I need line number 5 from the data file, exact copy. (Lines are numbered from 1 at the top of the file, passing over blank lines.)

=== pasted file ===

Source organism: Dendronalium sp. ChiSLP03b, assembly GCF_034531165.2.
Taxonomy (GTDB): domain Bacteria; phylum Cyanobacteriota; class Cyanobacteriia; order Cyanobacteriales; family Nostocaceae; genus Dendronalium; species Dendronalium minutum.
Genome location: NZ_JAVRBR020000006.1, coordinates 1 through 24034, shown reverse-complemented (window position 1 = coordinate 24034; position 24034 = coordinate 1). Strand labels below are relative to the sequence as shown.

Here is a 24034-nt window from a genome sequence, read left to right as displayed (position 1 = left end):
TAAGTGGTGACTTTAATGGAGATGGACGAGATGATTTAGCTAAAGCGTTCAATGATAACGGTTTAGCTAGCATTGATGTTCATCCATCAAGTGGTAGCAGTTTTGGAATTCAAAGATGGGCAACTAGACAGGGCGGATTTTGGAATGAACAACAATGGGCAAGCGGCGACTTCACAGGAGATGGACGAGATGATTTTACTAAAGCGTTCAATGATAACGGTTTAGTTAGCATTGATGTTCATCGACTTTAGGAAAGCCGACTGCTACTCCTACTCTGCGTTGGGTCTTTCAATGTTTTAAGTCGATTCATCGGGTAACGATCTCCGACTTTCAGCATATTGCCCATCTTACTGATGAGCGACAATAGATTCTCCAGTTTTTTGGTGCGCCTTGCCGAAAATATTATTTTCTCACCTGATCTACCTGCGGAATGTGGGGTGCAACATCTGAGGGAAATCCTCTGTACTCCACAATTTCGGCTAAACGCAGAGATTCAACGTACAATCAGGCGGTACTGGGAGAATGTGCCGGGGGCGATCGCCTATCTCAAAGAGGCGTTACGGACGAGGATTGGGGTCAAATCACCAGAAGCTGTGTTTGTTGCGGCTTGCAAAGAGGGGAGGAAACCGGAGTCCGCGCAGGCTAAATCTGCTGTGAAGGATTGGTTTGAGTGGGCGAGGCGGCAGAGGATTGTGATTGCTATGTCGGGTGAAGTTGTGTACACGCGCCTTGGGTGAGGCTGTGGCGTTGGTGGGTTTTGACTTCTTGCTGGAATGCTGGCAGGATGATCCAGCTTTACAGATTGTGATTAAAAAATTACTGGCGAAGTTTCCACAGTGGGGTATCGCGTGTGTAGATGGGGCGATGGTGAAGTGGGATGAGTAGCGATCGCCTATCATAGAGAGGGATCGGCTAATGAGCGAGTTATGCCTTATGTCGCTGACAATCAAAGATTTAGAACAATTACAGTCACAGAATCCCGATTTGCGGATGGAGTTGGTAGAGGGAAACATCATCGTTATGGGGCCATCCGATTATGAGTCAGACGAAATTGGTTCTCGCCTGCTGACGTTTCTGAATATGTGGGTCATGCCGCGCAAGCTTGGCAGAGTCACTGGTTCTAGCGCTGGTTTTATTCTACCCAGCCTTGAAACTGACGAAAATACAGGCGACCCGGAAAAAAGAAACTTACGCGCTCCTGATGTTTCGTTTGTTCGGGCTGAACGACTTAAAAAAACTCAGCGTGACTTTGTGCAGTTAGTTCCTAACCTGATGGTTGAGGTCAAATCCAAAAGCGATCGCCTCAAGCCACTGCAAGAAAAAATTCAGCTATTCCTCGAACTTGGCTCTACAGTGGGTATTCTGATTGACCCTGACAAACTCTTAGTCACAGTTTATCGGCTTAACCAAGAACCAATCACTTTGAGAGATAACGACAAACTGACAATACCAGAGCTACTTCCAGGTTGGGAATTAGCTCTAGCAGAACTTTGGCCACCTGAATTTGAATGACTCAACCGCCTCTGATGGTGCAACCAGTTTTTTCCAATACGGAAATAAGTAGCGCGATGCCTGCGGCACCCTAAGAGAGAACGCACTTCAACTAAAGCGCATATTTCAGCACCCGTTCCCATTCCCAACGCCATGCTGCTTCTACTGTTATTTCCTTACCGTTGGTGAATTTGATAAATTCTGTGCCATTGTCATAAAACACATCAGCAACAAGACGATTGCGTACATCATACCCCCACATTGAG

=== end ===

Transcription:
TAAGTGGTGACTTTAATGGAGATGGACGAGATGATTTAGCTAAAGCGTTCAATGATAACGGTTTAGCTAGCATTGATGTTCATCCATCAAGTGGTAGCAGTTTTGGAATTCAAAGATGGGCAACTAGACAGGGCGGATTTTGGAATGAACAACAATGGGCAAGCGGCGACTTCACAGGAGATGGACGAGATGATTTTACTAAAGCGTTCAATGATAACGGTTTAGTTAGCATTGATGTTCATCGACTTTAGGAAAGCCGACTGCTACTCCTACTCTGCGTTGGGTCTTTCAATGTTTTAAGTCGATTCATCGGGTAACGATCTCCGACTTTCAGCATATTGCCCATCTTACTGATGAGCGACAATAGATTCTCCAGTTTTTTGGTGCGCCTTGCCGAAAATATTATTTTCTCACCTGATCTACCTGCGGAATGTGGGGTGCAACATCTGAGGGAAATCCTCTGTACTCCACAATTTCGGCTAAACGCAGAGATTCAACGTACAATCAGGCGGTACTGGGAGAATGTGCCGGGGGCGATCGCCTATCTCAAAGAGGCGTTACGGACGAGGATTGGGGTCAAATCACCAGAAGCTGTGTTTGTTGCGGCTTGCAAAGAGGGGAGGAAACCGGAGTCCGCGCAGGCTAAATCTGCTGTGAAGGATTGGTTTGAGTGGGCGAGGCGGCAGAGGATTGTGATTGCTATGTCGGGTGAAGTTGTGTACACGCGCCTTGGGTGAGGCTGTGGCGTTGGTGGGTTTTGACTTCTTGCTGGAATGCTGGCAGGATGATCCAGCTTTACAGATTGTGATTAAAAAATTACTGGCGAAGTTTCCACAGTGGGGTATCGCGTGTGTAGATGGGGCGATGGTGAAGTGGGATGAGTAGCGATCGCCTATCATAGAGAGGGATCGGCTAATGAGCGAGTTATGCCTTATGTCGCTGACAATCAAAGATTTAGAACAATTACAGTCACAGAATCCCGATTTGCGGATGGAGTTGGTAGAGGGAAACATCATCGTTATGGGGCCATCCGATTATGAGTCAGACGAAATTGGTTCTCGCCTGCTGACGTTTCTGAATATGTGGGTCATGCCGCGCAAGCTTGGCAGAGTCACTGGTTCTAGCGCTGGTTTTATTCTACCCAGCCTTGAAACTGACGAAAATACAGGCGACCCGGAAAAAAGAAACTTACGCGCTCCTGATGTTTCGTTTGTTCGGGCTGAACGACTTAAAAAAACTCAGCGTGACTTTGTGCAGTTAGTTCCTAACCTGATGGTTGAGGTCAAATCCAAAAGCGATCGCCTCAAGCCACTGCAAGAAAAAATTCAGCTATTCCTCGAACTTGGCTCTACAGTGGGTATTCTGATTGACCCTGACAAACTCTTAGTCACAGTTTATCGGCTTAACCAAGAACCAATCACTTTGAGAGATAACGACAAACTGACAATACCAGAGCTACTTCCAGGTTGGGAATTAGCTCTAGCAGAACTTTGGCCACCTGAATTTGAATGACTCAACCGCCTCTGATGGTGCAACCAGTTTTTTCCAATACGGAAATAAGTAGCGCGATGCCTGCGGCACCCTAAGAGAGAACGCACTTCAACTAAAGCGCATATTTCAGCACCCGTTCCCATTCCCAACGCCATGCTGCTTCTACTGTTATTTCCTTACCGTTGGTGAATTTGATAAATTCTGTGCCATTGTCATAAAACACATCAGCAACAAGACGATTGCGTACATCATACCCCCACATTGAG